Kai and Hillari hosted our second themed Concert in the Park, pairing mushrooms, flowers and weeds with the music of Wild Child, a Los Angeles based act that successfully mirrors the depth, energy and emotion of The Doors concerts as they were live back in the late 1960's.
All of our dishes featured mushrooms, with the exception of Carmen's raw chocolate mint truffles, which resulted in a fairly healthy evening (if you don't count all the empty bottles of wine).
Thomas Keller has hooked me again with another one of his amazing salads - this time with blanched broccolini, thinly sliced onions and mushrooms, and oil-cured Italian olives, drizzled with sherry vinaigrette, and served with side of rich and creamy burrata cheese. Keller's big-pot blanching method is the key to bright green, tender-crisp vegetables (see video below).
John continued with his self-inflicted deviled egg challenge and came up with this artsy creation, rolled in porcini and chanterelle powder, stuffed with a smooth mixture of egg yolks, sauteed miatake mushrooms, herbs, soy sauce, and mascarpone cheese, drizzled with balsamic vinegar, garnished with beech mushrooms and Parmesan cheese, and perched on a bed of crispy shallots.
|John's Mushroom Deviled Eggs|
|Alec's Mushroom Strudel|
|Brad's Mushroom Soup|
|Carmen's Chocolate Mint Truffles|
|Max & Kai|
|Kellee and the Flower Children, Olivia and Sonoma|
|Olivia and Hillari|
|Sonoma & Alec|
|Wild Child's lead singer, Dave Brock|
Broccolini Salad with Burrata Cheese
From Thomas Keller's Ad Hoc at Home
2 pounds broccolini
3 large cremini mushrooms, about 2 inches in diameter
1 red onion (I used a red spring onion)
1 cup black Cerignola olives (available at Whole Foods' olive bar)
1/2 cup Sherry Vinaigrette (recipe below)
Kosher salt and freshly ground black pepper
One 8-ounce burrata cheese
Extra virgin olive oil
Fleur de sel
Bring a large pot of salted water to a boil (1 cup of Kosher salt to each gallon of water). Prepare an ice bath. Set a cooling rack over a baking sheet and line the rack with paper towels. With a paring knife, cut off the thick ends of the broccolini stalks and peel the remaining stalks. Blanch the broccolini in batches in the boiling water until crisp-tender, 3 to 4 minutes. Transfer to the ice bath to stop the cooking, and drain on the paper towels.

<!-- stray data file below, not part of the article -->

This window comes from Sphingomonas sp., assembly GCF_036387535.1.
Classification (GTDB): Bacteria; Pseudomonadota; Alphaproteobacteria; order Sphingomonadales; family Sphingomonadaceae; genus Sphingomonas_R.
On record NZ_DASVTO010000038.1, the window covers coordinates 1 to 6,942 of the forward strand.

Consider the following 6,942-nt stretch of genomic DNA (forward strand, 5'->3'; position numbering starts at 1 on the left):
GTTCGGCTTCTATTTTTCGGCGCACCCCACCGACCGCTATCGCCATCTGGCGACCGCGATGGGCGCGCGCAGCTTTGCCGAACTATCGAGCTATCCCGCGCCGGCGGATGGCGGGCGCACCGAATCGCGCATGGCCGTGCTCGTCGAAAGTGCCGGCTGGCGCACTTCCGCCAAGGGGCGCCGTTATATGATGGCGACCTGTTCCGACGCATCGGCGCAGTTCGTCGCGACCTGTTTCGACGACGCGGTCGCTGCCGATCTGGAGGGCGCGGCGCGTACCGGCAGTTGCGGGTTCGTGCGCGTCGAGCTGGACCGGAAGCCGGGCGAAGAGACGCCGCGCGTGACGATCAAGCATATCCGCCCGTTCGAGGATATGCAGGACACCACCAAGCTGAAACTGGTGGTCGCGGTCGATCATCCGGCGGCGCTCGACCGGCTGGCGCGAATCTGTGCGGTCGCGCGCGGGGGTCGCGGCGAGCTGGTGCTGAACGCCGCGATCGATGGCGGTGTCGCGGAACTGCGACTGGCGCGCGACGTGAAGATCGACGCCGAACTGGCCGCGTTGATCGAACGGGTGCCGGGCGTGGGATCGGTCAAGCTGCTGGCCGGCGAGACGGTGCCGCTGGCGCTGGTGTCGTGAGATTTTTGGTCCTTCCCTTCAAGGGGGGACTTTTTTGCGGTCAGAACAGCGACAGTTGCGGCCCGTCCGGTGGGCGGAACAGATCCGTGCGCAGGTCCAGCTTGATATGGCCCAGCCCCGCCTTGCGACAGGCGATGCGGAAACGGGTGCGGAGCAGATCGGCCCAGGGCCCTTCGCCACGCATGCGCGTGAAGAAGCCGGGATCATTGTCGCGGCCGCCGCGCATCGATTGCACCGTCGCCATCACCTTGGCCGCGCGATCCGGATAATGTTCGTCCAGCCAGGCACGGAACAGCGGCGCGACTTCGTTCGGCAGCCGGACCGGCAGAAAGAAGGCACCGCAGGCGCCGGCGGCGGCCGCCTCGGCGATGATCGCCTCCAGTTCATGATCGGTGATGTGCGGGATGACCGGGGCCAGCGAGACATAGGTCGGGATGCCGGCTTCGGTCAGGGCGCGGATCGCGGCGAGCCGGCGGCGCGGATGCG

Cut off the stems of the mushrooms ﬂush with the caps and discard. Cut the caps into paper-thin slices using a Japanese mandoline or other vegetable slicer or by hand, and transfer to a small bowl.
Cut the onion in half through the equator. Slice one half of the onion into paper-thin rings on the mandoline. Select about 20 of the nicest rings, and reserve the remaining onion for another use.
Cut the ﬂesh of the olives away from the pit. Lay the pieces cut-side-down and cut lengthwise into thin slices.
Line a baking sheet with parchment paper. Line up the broccolini stalks side by side on the parchment paper (this will allow you to dress and season the broccolini evenly), drizzle with about 1/4 cup vinaigrette, and toss to coat. Season to taste with salt and pepper. Toss the mushroom slices with about 2 tablespoons of the vinaigrette and season with salt and pepper (do not overdress the mushrooms).
Cut away the top nub of the burrata and put it in a shallow serving bowl that just holds it. Holding a pair of scissors vertically, snip an X into the top of the burrata, reaching the soft center. Open the top slightly and drizzle olive oil over and around the cheese. Sprinkle with ﬂeur de sel and pepper, and place on a serving platter. Arrange the broccolini, mushrooms, olives, and onions on the platter.
Sherry Vinaigrette: Whisk together 1/4 cup sherry wine vinegar and 1/4 cup red wine vinegar, and then whisk in 1 cup extra virgin olive oil. The vinaigrette should look broken - do not emulsify. Refrigerate in a covered container for up to one month.
Recipes featuring mushrooms